21 December 2010
Gifted South African midfielder Steven Pienaar has been named as the ambassador for Fifa’s Football for Hope programme, a unique global movement that uses the power of football to achieve sustainable social development.
The global football governing body made the announcement on Monday.
Football for Hope
Football for Hope was launched in 2005 with the aim of helping children and youngsters in poor communities to transform their lives through football.
The social investment and development programme operates on a global scale, and includes among its projects the 20 Centres for 2010 campaign initiated ahead of the 2010 Fifa World Cup.
The campaign aims to build 20 centres around Africa to help address some of the challenges faced by the continent, including education and public health.
So far, four Football for Hope centres have been built: in Kayelitsha outside Cape Town, South Africa; Mathare in Nairobi, Kenya; Katutura township in Windhoek, Namibia; and in Baguineda, Mali.
Football ‘kept me going’
Pienaar can certainly identify with the issues that Football for Hope tackles, having grown up surrounded by poverty in Johannesburg’s Westbury township.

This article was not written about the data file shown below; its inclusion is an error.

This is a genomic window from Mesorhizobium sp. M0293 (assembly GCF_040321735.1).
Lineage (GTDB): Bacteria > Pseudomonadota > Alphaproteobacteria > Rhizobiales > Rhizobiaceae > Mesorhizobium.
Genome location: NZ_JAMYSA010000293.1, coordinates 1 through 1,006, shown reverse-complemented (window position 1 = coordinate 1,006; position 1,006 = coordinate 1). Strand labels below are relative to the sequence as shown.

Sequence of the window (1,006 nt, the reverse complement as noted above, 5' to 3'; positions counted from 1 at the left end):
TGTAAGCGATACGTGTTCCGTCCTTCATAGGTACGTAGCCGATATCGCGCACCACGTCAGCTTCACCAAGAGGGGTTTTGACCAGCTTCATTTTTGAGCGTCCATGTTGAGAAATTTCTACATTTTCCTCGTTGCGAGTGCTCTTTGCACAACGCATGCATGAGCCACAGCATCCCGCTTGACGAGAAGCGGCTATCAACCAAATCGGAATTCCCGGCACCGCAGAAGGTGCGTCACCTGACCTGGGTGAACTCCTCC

In an interview with Fifa.com, the Everton midfielder said football had given him “focus and something to cherish and love, allowing me to take my mind off the problems at home.
“As a young kid it was difficult because there were so many things going on around you and you were stuck in the middle of it … Football just kept me going and kept us away from all the difficulties and challenges we all faced as young kids.”
Pienaar said that South Africans’ love of football went a long way to explaining the success of the 2010 Fifa World Cup.
“Of course it also shows the rest of the world that football is alive and you can go to different continents and people will make the most of the chance, as football brings people together.”
On Bafana Bafana’s new coach
Asked about new Bafana Bafana coach Pitso Mosimane, Pienaar likened him to Everton manager David Moyes: “He’s a workaholic. He doesn’t sleep, the only thing he does is watch football, and he’s a great coach who works hard and demands the highest level of discipline from everyone.
“He also wants to be involved with the players’ lives off the pitch,” Pienaar said. “He wants the players to always be happy, which is important – he’s like a father figure – and I think he deserves to be the national team coach.”
Asked if he had a message for young people in South Africa and around the world, Pienaar said: “The challenges in life can make your dreams seem far from you, it can make you believe you’ll never reach your goals. But if you have belief and faith you can reach your goals, and if you keep pushing and going, God will open the doors for you that are shut.”
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